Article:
Old vulnerabilities in new format (unfixable)

There was not much news this week, but all the important ones are in our digest. A couple of updates for the Linux kernel and an old-new vulnerability from Microsoft that has been around for several years. In addition, a little about malware and good news for the victims of REvil.

  • Vulnerabilities: unfixable Microsoft bug, couple for Linux and huge Oracle patch;
  • Tools: Hash-Buster v3.0, Beaconator, Regexploit and Ppmap;
  • News: update malware for macOS developers and REvil key;
  • Research: some useful stuff.

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Vulnerabilities

SeriousSAM / HiveNightmare

Last week, there was news about a new hype vulnerability in Windows 10 and 11 – CVE-2021-36934 called SeriousSAM or HiveNightmare. And then Benjamin Delpy automated its operation. Benjamin Delpy

Windows has important files with hashed passwords, all OS accounts, encryption key data, and other important information. All this is stored in SAM, SECURITY and SYSTEM:

  • C: \ Windows \ System32 \ config \ sam
  • C: \ Windows \ System32 \ config \ security
  • C: \ Windows \ System32 \ config \ system

The essence of the vulnerability is that if you perform a shadow copy of these files in any way, you can immediately read them with standard user rights. This feature applies to some versions of Windows 10 and 11. In a standard situation, after performing shadow copying, it is impossible to read those specified with user rights.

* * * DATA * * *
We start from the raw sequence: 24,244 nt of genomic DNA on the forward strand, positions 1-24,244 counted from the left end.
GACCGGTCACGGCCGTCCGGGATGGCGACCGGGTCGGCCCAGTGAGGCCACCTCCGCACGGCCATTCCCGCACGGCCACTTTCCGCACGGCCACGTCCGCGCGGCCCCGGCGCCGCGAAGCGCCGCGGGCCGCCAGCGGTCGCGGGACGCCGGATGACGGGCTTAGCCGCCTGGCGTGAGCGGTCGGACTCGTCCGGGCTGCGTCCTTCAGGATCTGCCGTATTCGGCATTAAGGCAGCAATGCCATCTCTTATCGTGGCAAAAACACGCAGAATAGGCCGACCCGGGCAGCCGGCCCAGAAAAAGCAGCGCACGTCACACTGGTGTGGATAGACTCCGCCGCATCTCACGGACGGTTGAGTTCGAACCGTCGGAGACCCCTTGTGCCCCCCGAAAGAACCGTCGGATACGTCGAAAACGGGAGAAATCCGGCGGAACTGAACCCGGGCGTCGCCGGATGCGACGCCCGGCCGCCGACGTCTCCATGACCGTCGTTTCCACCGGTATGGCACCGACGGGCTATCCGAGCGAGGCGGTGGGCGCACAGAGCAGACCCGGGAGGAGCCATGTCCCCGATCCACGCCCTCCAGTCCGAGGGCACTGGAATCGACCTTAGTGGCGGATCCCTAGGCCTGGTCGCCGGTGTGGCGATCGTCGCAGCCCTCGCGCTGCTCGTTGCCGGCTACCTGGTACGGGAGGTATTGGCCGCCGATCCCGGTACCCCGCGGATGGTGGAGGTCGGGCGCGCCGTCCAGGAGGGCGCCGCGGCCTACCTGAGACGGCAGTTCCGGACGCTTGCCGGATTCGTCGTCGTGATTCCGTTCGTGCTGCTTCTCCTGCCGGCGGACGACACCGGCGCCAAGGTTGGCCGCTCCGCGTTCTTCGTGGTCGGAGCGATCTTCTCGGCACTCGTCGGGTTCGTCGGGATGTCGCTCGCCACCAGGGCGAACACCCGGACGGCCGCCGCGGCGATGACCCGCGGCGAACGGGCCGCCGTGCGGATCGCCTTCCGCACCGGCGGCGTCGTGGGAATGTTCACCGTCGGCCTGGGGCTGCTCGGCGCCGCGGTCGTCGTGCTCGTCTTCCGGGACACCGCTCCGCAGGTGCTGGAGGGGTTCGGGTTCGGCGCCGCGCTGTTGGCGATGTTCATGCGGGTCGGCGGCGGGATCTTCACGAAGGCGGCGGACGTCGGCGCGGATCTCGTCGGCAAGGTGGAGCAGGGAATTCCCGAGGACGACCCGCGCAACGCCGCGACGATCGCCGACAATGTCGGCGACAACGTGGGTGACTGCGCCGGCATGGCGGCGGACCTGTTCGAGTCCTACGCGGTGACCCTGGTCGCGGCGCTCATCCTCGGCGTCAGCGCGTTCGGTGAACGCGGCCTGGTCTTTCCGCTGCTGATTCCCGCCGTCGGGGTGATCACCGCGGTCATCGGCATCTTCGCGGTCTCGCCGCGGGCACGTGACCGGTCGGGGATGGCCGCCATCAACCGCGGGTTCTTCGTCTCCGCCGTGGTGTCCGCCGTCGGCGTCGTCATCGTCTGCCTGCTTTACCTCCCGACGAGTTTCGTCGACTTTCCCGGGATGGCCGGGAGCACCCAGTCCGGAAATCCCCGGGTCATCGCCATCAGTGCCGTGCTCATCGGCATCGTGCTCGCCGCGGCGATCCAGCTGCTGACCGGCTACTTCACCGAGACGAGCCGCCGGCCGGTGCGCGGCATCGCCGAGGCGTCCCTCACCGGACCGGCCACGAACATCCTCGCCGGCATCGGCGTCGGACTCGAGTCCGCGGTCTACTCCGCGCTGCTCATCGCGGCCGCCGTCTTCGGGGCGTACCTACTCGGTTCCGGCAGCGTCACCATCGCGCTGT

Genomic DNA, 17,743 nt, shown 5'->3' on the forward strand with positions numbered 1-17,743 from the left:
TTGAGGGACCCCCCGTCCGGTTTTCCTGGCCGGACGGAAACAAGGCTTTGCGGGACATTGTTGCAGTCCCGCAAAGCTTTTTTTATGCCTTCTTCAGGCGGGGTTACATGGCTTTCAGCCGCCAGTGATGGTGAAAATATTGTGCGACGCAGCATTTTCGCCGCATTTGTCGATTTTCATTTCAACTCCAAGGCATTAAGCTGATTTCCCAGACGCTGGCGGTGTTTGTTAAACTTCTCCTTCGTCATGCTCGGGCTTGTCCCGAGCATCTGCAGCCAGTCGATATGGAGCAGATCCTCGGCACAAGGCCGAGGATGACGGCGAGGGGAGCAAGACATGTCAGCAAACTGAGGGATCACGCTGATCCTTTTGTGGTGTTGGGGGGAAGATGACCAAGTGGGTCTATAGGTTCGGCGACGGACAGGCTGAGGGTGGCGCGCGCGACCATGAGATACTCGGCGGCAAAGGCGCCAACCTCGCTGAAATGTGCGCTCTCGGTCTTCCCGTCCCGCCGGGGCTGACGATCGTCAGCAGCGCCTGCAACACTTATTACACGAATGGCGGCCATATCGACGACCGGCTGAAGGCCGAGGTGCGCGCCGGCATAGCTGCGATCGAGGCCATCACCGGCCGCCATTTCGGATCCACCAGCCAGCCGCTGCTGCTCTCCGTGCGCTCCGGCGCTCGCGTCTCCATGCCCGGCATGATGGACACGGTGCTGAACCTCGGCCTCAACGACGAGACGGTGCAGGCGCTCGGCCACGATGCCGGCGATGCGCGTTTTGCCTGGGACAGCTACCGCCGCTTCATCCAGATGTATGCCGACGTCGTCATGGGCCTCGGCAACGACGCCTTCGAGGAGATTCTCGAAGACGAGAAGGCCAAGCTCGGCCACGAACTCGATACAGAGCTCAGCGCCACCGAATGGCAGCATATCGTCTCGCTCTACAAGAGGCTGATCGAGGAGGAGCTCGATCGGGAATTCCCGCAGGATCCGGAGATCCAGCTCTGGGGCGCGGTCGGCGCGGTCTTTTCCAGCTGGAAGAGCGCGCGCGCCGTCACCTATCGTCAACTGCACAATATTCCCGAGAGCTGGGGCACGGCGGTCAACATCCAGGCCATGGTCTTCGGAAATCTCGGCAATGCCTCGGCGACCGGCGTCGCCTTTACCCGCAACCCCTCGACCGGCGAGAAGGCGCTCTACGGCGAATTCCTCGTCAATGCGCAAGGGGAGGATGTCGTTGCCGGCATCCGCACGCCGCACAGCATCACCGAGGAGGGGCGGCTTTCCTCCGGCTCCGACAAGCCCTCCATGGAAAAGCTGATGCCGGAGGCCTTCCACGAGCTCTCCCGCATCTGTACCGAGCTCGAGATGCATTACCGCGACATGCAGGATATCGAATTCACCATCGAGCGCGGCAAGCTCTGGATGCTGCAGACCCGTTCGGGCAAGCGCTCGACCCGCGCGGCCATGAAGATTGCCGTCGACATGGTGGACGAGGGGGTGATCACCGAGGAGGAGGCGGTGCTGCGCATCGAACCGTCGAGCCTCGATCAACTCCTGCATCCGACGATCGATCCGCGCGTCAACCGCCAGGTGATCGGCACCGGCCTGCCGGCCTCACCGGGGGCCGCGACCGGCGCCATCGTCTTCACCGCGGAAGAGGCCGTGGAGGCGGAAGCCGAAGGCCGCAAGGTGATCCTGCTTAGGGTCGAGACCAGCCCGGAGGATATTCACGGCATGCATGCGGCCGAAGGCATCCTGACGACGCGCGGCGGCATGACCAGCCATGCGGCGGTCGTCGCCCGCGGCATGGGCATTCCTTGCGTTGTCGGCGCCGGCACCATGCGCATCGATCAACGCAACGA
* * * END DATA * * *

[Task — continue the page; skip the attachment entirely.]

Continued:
We recommend that you restrict access to the content of % windir% \ system32 \ config and delete all system restore points and shadow volumes that existed before the access restriction was introduced.

Or, if possible, install the latest Windows updates.

Last week, patches were released for Linux distributions. Both vulnerabilities were discovered by a team of researchers from Qualys and affect the file system.

  • CVE-2021-33909, titled Sequoia, allows an unprivileged user to gain root privileges on Ubuntu 20.04, Ubuntu 20.10, Ubuntu 21.04, Debian 11, and Fedora 34 Workstation. Other Linux builds are likely to be vulnerable to attacks as well.
  • CVE-2021-33910 affects the systemd system manager and results in a denial of service. Considering that systemd is used in most Linux distributions, this is a large scale problem. According to the description provided, the exploitation of the vulnerability does not require high rights and it is useless to fight the bug, only installing the appropriate patch will help.

The essence of the vulnerability lies in the incorrect use of the alloca () function, which leads to memory corruption. Thus, an attacker can cause DoS in systemd and the entire OS. To use it, it is enough to mount a file system with a very long path.

Oracle emergency patch

On Tuesday, Oracle released the July 2021 regular update with 342 fixes for several products (Java SE, MySQL, VirtualBox, Solaris, and Weblogic Application Server), some of which could be used by a remote attacker to enslave a vulnerable system.